In a number of cases courts have held that state laws regulating and licensing various kinds of contractors in the construction business have preempted the field, to the extent that city ordinances, calling for additional licenses and imposing additional requirements, are invalid. For example: Agnew v. City of Los Angeles, 51 Cal.2d 1, 330 P.2d 385, holding invalid portions of the city's electrical code.
The city would distinguish cases such as the Agnew decision upon the ground that the city ordinance there would exclude a person from the business entirely, while here the city ordinance would merely prevent plaintiffs (while they lack a city license) from solicitation of prospective customers. This is not a sound distinction. The test is the breadth of the area which the Legislature sought to preempt by its own comprehensive scheme of regulation. We do not believe that the Private Investigator and Adjuster Act was intended to cover only the manner in which adjusters perform their services. The state statute also regulates the manner in which they sell their services.
Some indication of this is found in section 7542, which requires that every advertisement by a licensee shall contain his name and address as they appear in the records of the state bureau. Section 7540 forbids the use of a fictitious name without written authorization from the bureau. The statute specifically forbids certain kinds of deceptive practice, such as the use of a badge, the use of an alias, and the impersonation of an officer (s 7538), which prohibitions would apply to the solicitation of business as well as to the investigation of fire losses. The statute provides for the revocation or suspension of licenses and registrations for the commission of any act constituting dishonesty or fraud (ss 7528, 7544.21, 7551), and there is no reason to doubt that such discipline is applicable to frauds committed in the solicitation of business. It is quite true that the state statute does not provide a system of regulation which is as restrictive as the city ordinance, but this does not justify municipal action in a preempted field. Presumably the Legislature would have adopted the more severe type of regulation had it deemed this to be necessary and proper.
In essence the city's argument is that soliciting clients for fire adjusters is a separate calling from investigating and adjusting fire losses. Perhaps they can be separate businesses, but not where, as here, the adjuster is soliciting for itself through its own full-time employees. It is unnecessary to decide now whether a solicitor, who is not an adjuster or a full-time employee of a licensed adjuster, may be subjected to city regulation. The judgment which is the subject of this appeal does not make any declaration on that subject.
The Private Investigator and Adjuster Act shows on its face an awareness by the Legislature that it was preempting an area of regulation. Section 7523, enacted in 1947, provides that the provisions of this chapter shall not prevent a city or county from regulating and licensing any street patrol special officer or any person who furnishes street patrol service. In 1959 the Legislature added section 7523.1 which authorizes local authorities to regulate and license repossessors. Such statutory language strongly indicates the view of the Legislature that the regulation which it has imposed is the only regulation which is proper except with respect to the two types of licensees for whom it has authorized additional local licensing.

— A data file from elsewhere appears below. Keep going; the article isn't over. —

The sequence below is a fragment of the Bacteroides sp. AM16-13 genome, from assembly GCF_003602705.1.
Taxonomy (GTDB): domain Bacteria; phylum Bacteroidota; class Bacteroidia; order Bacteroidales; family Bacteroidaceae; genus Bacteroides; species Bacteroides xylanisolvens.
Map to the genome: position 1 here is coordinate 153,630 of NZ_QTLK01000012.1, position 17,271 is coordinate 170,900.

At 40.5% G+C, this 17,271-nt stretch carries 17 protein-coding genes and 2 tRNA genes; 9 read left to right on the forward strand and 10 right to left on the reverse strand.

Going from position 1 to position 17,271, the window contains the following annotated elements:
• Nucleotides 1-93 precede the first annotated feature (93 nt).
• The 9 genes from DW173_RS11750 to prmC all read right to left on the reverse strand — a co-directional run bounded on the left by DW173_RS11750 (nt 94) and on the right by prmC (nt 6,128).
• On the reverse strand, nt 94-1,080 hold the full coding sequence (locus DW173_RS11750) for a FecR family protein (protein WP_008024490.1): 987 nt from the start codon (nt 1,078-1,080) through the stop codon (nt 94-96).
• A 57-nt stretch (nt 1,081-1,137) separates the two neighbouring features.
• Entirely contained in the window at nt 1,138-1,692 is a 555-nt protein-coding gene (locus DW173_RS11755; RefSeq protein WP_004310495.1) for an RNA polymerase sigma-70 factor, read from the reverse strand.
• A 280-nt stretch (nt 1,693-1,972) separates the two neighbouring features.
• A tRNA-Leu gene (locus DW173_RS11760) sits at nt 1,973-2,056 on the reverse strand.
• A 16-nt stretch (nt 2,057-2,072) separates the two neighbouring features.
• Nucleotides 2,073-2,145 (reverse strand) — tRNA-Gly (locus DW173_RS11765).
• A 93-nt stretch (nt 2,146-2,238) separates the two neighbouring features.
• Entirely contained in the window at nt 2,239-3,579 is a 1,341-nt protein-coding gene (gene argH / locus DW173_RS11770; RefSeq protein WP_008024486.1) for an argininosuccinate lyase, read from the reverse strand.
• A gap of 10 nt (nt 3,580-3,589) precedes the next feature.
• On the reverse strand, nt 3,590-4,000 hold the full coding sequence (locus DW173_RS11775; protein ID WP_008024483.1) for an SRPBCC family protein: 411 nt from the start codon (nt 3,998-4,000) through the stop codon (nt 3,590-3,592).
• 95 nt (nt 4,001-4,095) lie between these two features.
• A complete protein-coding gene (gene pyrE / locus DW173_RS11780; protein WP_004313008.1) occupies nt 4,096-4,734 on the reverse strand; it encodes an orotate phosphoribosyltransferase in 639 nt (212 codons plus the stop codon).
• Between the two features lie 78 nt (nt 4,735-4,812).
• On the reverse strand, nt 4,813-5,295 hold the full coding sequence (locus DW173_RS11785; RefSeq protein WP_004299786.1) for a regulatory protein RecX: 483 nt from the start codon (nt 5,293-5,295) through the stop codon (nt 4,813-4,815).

In support of our conclusion that the Legislature has intended to preempt the field of fire insurance adjusting (including solicitation by such adjusters) we note that there are sound reasons for placing this kind of regulation upon a statewide, rather than a municipal basis. There are in Los Angeles County 76 incorporated cities (California Roster, 1965, published by the Secretary of State, pp. 186—293). A business such as insurance adjusting renders its services in the field, or on the clients' premises (as distinguished from a merchant, for example, who operates entirely at a single location). There is no reason why most insurance adjusters would not wish to solicit clientele in several cities in the county and the adjacent metropolitan area. If regulation of such solicitation were a matter of municipal ordinance, on the Los Angeles pattern, the annual license fees for countywide solicitation (76 times $100) would be prohibitive and the requirement of monthly reports oppressively burdensome. If each city dictated some of the language to be inserted in the contracts (as does Los Angeles) the drafting of agreements could become a most intricate problem. It is reasonable to assume that the Legislature enacted its statute for the purpose of eliminating such unnecessary confusion and expense.
The judgment is affirmed.
1. ‘Public Solicitor—Any person who engages in the business or soliciting business for the adjustment of any claim for loss or damage caused by fire when such loss is covered by a policy of fire insurance. This shall not include the furnishing or making any investigation for the purpose of obtaining information with reference to the cause or responsibility for fires, libels, losses, accidents or damage or injury to persons or to property resulting from fires in the course of adjusting or otherwise participating in the disposal of any claim under or in connection with a policy of insurance.’
2. Although the complaint alleges that all four of the individual plaintiffs are duly licensed employees of Robillwayne, engaging in solicitation on its behalf, the declaration in support of the motion for summary judgment omits any showing that one of them, Herbert Greenspan, holds a state license. Appellant makes no point of this, and we therefore assume the discrepancy was inadvertent, and of no consequence here.
FILES, Presiding Justice.
JEFFERSON and KINGSLEY, JJ., concur.